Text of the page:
And ... in the end
Regardless of how many rock and pop musicians stand up each year to receive their Grammys, Brits and platinum albums, The Beatles remain the yardstick by which their success is measured. Thanks to the ever increasing size of the global music industry they did so much to establish in the first place, many of the statistical sales records that The Beatles once held have now been eclipsed, but no one has ever really become "bigger than The Beatles" or even the "new Beatles", nor are they ever likely to because becoming "bigger than The Beatles" is simply unattainable. Their achievements will forever remain unique because of the context and the manner in which they were accomplished.
Most of those now compared briefly to The Beatles begin and end their careers as what are today referred to as 'boy bands', but many of these acts don't even play musical instruments, let alone write all their own material. Their stage shows are often limited to displays of athletic formation dancing while they sing or mime along to pre-recorded tapes, and there is a tendency for their back catalogues to stagnate within 12 months of their demise. What price today the back catalogues of The Monkees, The Osmonds, The Bay City Rollers, Duran Duran, Kajagoogoo, Wham!, A-Ha, Bros, New Kids On The Block, Brother Beyond or Take That?
It is equally inconclusive to compare the success of The Beatles with serious stadium filler artists of the calibre of R.E.M., U2 or even Bruce Springsteen, none of whom were actually compared to The Beatles because their careers developed slowly and big success arrived only after several years of hard graft. Although all three have now produced around as many albums as The Beatles and their record sales (and concert ticket sales) certainly measure up, it has taken them at least three times as long to achieve this. Regardless of their integrity in an increasingly profit motivated industry, R.E.M., U2 and Springsteen never really changed anything, or even attract more than a few dozen fans whenever they land at Heathrow Airport.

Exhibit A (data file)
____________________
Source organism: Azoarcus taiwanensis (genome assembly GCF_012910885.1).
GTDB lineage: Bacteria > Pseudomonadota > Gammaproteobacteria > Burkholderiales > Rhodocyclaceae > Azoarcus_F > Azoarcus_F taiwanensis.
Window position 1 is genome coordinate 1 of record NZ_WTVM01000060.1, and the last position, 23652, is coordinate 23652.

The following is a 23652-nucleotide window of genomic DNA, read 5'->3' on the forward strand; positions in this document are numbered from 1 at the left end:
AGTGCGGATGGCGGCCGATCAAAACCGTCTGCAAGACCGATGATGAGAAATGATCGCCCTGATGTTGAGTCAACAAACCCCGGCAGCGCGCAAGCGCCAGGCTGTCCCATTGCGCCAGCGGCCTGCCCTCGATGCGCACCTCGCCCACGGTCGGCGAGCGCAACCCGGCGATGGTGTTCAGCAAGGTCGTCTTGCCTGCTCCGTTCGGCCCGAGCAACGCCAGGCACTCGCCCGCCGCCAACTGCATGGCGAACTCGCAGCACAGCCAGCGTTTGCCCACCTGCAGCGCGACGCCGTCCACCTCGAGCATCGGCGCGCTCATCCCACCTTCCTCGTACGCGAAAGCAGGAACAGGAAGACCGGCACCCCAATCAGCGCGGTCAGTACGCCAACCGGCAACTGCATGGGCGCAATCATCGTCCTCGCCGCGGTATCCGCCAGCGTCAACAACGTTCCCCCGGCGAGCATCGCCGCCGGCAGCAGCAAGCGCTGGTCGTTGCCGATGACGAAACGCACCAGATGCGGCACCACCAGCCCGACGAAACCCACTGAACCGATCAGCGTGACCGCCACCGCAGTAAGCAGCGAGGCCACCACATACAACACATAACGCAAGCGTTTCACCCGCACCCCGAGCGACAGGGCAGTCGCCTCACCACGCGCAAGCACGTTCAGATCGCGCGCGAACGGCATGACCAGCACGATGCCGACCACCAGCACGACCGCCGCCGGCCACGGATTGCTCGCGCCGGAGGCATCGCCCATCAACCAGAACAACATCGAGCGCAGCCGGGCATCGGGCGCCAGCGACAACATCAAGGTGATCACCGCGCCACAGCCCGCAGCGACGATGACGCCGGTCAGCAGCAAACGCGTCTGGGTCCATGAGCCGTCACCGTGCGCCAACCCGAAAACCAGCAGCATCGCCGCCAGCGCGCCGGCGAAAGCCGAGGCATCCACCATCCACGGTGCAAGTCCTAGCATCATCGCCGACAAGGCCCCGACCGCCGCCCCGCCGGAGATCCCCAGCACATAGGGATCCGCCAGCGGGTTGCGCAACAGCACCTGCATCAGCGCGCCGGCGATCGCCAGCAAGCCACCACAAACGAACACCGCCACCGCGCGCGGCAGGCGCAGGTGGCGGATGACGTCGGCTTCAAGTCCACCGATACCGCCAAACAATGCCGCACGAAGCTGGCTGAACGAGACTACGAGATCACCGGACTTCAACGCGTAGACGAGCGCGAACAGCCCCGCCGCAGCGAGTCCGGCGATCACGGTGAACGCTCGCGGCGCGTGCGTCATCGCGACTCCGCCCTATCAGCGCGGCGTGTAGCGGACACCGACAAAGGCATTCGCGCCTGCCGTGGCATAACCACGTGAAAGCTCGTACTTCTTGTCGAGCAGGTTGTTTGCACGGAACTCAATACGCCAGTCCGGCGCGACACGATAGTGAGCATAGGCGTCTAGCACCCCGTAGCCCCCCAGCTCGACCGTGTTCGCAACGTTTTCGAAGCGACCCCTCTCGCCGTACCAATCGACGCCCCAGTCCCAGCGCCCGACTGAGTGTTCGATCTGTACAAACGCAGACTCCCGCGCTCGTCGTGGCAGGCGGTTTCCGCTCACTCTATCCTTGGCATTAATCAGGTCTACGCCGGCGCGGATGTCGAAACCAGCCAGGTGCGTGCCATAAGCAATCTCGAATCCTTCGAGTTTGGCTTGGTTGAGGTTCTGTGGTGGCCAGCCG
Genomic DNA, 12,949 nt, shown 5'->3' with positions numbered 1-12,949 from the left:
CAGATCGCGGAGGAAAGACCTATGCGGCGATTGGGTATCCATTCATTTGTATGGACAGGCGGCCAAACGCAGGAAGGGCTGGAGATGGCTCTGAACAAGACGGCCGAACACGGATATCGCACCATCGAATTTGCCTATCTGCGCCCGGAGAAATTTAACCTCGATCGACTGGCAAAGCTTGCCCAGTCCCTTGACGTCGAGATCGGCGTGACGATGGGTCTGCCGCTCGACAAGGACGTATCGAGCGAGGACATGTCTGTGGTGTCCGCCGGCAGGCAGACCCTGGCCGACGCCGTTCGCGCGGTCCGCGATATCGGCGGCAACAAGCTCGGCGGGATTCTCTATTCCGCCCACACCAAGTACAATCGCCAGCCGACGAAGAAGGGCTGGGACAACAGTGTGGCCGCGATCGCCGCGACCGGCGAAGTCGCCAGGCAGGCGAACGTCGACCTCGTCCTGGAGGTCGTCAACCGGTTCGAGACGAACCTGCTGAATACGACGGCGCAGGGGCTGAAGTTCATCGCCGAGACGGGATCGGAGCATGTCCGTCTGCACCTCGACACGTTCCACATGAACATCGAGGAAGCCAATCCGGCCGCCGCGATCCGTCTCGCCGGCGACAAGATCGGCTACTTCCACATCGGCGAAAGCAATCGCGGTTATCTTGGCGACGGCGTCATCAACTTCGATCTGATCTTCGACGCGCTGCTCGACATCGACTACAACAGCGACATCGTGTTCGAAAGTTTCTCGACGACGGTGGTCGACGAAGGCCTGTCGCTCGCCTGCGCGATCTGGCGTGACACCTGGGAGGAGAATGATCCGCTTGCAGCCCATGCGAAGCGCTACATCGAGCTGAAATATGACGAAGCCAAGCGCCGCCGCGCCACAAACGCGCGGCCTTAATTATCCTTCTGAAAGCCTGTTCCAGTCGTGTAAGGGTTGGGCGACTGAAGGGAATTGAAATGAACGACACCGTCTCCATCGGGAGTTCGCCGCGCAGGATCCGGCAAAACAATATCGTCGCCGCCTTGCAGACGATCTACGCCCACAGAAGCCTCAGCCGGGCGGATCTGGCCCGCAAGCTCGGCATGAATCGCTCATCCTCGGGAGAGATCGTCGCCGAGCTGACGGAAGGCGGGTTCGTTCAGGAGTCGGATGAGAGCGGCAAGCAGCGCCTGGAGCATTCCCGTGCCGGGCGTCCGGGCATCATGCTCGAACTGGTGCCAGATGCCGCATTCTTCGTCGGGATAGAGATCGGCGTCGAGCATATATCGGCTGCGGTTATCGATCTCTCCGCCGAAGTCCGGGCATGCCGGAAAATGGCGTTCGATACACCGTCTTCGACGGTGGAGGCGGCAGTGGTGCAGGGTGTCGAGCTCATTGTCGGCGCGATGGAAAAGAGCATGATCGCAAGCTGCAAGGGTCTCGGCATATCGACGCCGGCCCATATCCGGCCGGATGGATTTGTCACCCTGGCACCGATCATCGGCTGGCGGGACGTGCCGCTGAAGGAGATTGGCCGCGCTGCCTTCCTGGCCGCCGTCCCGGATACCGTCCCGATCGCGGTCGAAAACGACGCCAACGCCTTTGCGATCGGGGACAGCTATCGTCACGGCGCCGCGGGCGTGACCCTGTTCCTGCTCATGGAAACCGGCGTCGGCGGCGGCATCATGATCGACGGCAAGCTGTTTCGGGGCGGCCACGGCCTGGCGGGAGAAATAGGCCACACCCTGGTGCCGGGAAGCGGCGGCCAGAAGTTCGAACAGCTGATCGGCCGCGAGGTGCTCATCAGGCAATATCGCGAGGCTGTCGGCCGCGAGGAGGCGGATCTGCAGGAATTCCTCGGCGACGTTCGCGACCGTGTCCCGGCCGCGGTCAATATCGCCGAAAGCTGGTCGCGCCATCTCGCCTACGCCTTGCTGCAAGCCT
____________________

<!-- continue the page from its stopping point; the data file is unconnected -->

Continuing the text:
Any act that becomes very popular very quickly are tagged "the new Beatles", but this overlooks the fact that The Beatles, or at least three of them, played together for almost four years before they saw the inside of a real recording studio. In the meantime, somehow, they scratched a living by performing live. In the modern era it's unlikely that any group, including R.E.M or U2, would stick it out together for four years from formation to recording, though Springsteen certainly paid his dues on the New Jersey shore. Among The Beatles' near contemporaries, only The Who, again just three of them, made a living playing live for four years before recording. But The Who made only four albums in the Sixties, against The Beatles' twelve. By comparison, less than six months elapsed between the formation of The Beatles' biggest rivals, The Rolling Stones, and the recording session that produced their first single.
Of course, the sedulous conditions under which The Beatles produced their work are unlikely ever to be repeated. It seems extraordinary to say it, but for all their modern-day sophistication, today's multi-national record companies are simply not equipped to handle two albums a year from the same artist, nor are they likely to welcome non-album singles which won't act as promotional tools for the triennial album. Perhaps there's a lesson to be learned here: today's Top Five singles often sell less than 100,000;
in their heyday The Beatles' singles sold over a million on advance orders alone and that's just in the UK!